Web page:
A bald eagle at a test site in Georgia. (Brigette Haram)

Working late in a tiny Arkansas lab, Susan Wilde found herself alone with a killer.

It startled her. She jumped, let out a yelp, and took off down a hall. Wilde wasn’t running for her life; she was amazed by a discovery. She had uncovered a bacterium, one with a powerful toxin that attacked waterfowl, hiding on the underside of an aquatic leaf that grows nearly everywhere in the United States, including the Chesapeake Bay.

After 20 years of testing determined that the bacterium had never before been recorded, and the brain lesions it cause had never before been found before that night in 1994, Wilde recently gave her discovery a name: Aetokthonos hydrillicola. The Greek word means “eagle killer” for its ability to quickly kill the birds of prey. It’s the latest threat to a raptor that is starting to flourish after being removed from the endangered species list.


Across the South, near reservoirs full of invasive plants from Asia called hydrilla, eagles have been stricken by this bacterium, which goes straight to their brains. Eagles prey on American coots, which dine almost exclusively on the plant and are being hit even harder.

Before now, reservoirs that serve up a buffet of this plant were considered beneficial because they helped fuel the annual migration of coots from Canada to Florida and beyond, while also feeding eagles. But now the reservoirs are “death traps,” said Wilde, an assistant professor at the University of Georgia whose study of the topic was recently published in the journal Phytotaxa. In Arkansas, Georgia, Florida, South Carolina and North Carolina, coots, shorebirds, ducks and eagles are dying by the dozens from the incurable lesions.

“We’re attracting them to places where they’re going to die, and that’s not a good thing,” Wilde said.

Eagles get top billing in the study because they’re the national symbol, arguably the most-recognized animal in America. But the bacterium and its toxin is devastating to plant-loving coots. The migration of coots is a spectacle that bird watchers flock to man-made reservoirs to see. Five thousand can descend at once on a single lake, noisy, splashing, feeding.

University of Georgia researcher Brigette Haram captured two American coots, in a cove full of hydrilla, who had been neurologically impaired by avian vacuolar myelinopathy. Photo: Brigette Haram (University of Georgia)

The only way to save the animals is to spend millions to eradicate a plant that was introduced to the United States in Florida about 60 years ago. It now grows in virtually every body of fresh water, from the southeast to California and Washington. It grows prolifically in the the Chesapeake Bay region, which is also full of bald eagles and visiting coots, a dark, plump, duck-like bird with a bright orange dot for an eye.

Eagles don’t mess around when they dine on coots. Even the head is fair game. They leave nothing but the feet, Wilde said. She theorized that the bacterium enters eagles while they’re munching on the guts of their prey. “The only way we can tell a bird has it is they have a characteristic in the brain, a lesion,” she said. “There’s no damage to any other part of the body.”

The eagle killer might hide on the underside of leaves because it prefers shade, but Wilde and her fellow researchers haven’t figured out why. It radiates outward in a circle with strange edges and spikes.  “It looks like it would kill eagles,” she said.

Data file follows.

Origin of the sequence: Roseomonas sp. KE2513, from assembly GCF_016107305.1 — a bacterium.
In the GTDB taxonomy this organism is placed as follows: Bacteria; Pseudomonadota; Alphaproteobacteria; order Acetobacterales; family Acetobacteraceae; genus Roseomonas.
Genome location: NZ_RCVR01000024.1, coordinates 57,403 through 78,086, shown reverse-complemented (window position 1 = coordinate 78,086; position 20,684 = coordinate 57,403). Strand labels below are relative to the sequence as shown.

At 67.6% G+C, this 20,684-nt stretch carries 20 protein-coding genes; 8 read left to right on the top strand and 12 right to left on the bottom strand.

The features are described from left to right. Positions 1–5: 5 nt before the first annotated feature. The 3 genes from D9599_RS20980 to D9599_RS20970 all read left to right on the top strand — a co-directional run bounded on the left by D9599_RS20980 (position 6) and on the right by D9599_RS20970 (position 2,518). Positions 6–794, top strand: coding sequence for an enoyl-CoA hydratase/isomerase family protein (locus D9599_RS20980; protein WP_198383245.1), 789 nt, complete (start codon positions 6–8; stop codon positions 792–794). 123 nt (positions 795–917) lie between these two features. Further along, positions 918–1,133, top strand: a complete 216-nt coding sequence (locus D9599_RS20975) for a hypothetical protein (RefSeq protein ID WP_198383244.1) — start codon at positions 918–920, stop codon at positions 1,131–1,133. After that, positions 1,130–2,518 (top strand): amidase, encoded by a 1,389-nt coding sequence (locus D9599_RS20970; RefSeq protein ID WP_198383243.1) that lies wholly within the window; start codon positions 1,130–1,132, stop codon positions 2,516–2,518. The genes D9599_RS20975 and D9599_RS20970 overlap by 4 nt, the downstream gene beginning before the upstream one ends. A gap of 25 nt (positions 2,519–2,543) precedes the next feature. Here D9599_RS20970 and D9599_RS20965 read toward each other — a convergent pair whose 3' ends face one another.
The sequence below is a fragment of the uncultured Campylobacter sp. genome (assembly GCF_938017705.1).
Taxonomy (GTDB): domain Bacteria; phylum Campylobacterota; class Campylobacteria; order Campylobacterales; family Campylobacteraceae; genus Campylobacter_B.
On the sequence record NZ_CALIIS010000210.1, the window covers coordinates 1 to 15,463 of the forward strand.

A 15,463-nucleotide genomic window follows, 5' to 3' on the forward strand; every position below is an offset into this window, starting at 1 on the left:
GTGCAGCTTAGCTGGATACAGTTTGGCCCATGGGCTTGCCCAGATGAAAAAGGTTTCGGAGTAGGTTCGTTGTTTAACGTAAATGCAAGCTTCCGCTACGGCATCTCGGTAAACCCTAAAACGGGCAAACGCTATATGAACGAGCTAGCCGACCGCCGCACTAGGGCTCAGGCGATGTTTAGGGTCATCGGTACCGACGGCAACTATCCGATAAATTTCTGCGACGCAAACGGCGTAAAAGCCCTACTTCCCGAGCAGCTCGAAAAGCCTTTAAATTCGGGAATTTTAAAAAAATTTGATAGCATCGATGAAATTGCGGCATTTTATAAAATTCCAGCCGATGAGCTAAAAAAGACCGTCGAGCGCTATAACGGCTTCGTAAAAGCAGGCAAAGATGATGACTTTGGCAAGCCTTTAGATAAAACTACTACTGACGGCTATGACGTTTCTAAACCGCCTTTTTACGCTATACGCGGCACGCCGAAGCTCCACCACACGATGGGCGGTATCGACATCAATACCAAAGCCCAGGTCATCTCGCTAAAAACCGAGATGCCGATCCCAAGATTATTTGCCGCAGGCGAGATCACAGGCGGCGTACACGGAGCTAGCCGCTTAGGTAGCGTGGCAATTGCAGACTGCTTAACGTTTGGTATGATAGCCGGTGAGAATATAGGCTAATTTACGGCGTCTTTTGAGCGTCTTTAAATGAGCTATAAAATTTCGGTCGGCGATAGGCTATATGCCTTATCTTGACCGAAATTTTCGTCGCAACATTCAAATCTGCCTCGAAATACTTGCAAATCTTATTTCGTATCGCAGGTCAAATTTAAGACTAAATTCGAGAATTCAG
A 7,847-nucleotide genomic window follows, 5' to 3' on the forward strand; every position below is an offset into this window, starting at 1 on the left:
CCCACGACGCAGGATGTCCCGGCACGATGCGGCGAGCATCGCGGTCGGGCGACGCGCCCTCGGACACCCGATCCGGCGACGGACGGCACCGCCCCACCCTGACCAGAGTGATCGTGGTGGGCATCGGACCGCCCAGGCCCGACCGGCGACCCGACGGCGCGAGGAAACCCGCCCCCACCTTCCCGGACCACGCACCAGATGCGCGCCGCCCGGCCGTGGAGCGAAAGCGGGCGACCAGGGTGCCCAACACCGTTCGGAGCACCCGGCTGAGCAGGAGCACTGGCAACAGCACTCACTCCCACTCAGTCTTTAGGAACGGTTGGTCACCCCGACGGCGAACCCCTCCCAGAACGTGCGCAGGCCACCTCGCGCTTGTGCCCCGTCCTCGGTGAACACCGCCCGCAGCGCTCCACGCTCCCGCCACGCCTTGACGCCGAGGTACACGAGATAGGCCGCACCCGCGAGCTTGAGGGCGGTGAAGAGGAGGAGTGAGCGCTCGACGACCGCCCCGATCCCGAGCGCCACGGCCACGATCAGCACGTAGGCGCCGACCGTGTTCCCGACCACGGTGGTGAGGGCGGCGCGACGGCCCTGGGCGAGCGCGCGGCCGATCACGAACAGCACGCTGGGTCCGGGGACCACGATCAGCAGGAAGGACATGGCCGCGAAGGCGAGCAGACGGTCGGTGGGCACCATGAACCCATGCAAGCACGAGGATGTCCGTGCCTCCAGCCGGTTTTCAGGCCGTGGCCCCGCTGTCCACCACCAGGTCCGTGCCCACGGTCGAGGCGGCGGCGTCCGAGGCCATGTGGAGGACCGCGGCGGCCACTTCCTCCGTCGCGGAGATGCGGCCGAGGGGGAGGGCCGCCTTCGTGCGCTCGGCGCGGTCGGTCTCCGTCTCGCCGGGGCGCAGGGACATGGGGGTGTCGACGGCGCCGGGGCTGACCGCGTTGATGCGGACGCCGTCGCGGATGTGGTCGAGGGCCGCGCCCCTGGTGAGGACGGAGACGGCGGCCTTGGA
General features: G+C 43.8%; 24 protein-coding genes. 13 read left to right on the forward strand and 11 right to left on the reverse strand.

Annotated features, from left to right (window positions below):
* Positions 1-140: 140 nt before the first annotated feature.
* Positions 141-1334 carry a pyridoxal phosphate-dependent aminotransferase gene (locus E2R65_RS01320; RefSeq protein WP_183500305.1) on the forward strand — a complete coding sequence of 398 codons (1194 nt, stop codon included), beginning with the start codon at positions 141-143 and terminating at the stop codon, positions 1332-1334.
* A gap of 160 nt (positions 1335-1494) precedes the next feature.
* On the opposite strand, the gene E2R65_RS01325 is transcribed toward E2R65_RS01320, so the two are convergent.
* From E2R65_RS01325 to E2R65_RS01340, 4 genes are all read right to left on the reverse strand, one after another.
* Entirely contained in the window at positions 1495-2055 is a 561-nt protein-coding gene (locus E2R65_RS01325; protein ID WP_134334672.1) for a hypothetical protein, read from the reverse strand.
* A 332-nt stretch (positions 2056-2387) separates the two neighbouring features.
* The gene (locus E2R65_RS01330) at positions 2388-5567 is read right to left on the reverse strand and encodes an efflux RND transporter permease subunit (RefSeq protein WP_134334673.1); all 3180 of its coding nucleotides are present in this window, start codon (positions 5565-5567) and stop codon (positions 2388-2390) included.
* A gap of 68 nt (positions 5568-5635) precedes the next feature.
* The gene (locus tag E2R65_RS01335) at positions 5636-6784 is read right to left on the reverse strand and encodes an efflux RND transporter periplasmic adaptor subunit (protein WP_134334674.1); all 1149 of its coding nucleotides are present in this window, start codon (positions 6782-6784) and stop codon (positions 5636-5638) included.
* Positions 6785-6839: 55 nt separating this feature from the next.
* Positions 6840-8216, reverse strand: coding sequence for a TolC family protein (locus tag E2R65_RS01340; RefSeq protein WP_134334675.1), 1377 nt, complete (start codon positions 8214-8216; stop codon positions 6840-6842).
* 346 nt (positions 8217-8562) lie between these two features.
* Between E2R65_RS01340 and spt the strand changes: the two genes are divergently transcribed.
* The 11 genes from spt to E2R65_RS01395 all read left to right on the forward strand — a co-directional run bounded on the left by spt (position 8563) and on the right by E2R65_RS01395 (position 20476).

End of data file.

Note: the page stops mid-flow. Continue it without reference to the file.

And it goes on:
Bald eagles were removed from the federal endangered species list only seven years ago. They nearly went extinct when their habitat was clear cut in the past century, their prey (such as ducks) was over-hunted and a pesticide caused them to lay eggs with shells so thin their chicks couldn’t survive.  In 1978, they were listed as endangered in every state on the U.S. mainland but five, where they were listed as threatened.

Wilde and Brigette Haram, a doctoral student at the Warnell School of Forestry and Natural Resources where Wilde teaches, conducted lab trials on chickens and mallard ducks to better understand the toxin, and studied other birds that were brought in acting disoriented and sick. “We haven’t seen a species that’s immune,” Wilde said.


A sick Americal coot at the test site. (Brigette Haram)

A hopeful observation is that many coots and eagles fly into reservoirs and lakes in the six affected states and fly away unharmed. Seemingly, that is. Birds could easily fly off and die elsewhere. “We don’t know why some birds, within a week of arriving, die. But others come back the next year, conceivably,” Wilde said.

The study’s co-authors include Jeffrey Johansen of John Carroll University, Dayton Wilde and Peng Jiang of the UGA department of horticulture, former Warnell student Bradley Bartelme, now at EnviroScience, and former Warnell postdoctoral researcher Rebecca Haynie, now at SePro Corporation.

Haram isn’t a co-author, but she’s trying to track the killer wherever it lives. So far, she’s only found it as far north as North Carolina. Tests in Virginia and New York were negative. She hasn’t tested in the Chesapeake Bay area, but it’s on her to-do list.

Wilde was working in DeGray Lake, Ark. when she first came across the bacterium in 1994. It was a master of disguise, taking on the same hue as the slim hydrilla leaf. She had been searching for it for days until she decided to shine light on the subject.

“The pigment shows up. It looks pretty. It just looks kind of scary and bright and red,” she said.


Warnell researchers spotted an eagle afflicted with avian vacuolar myelinopathy near Lake Thurmond in Georgia just days before finding it dead. (Rebecca Haynie)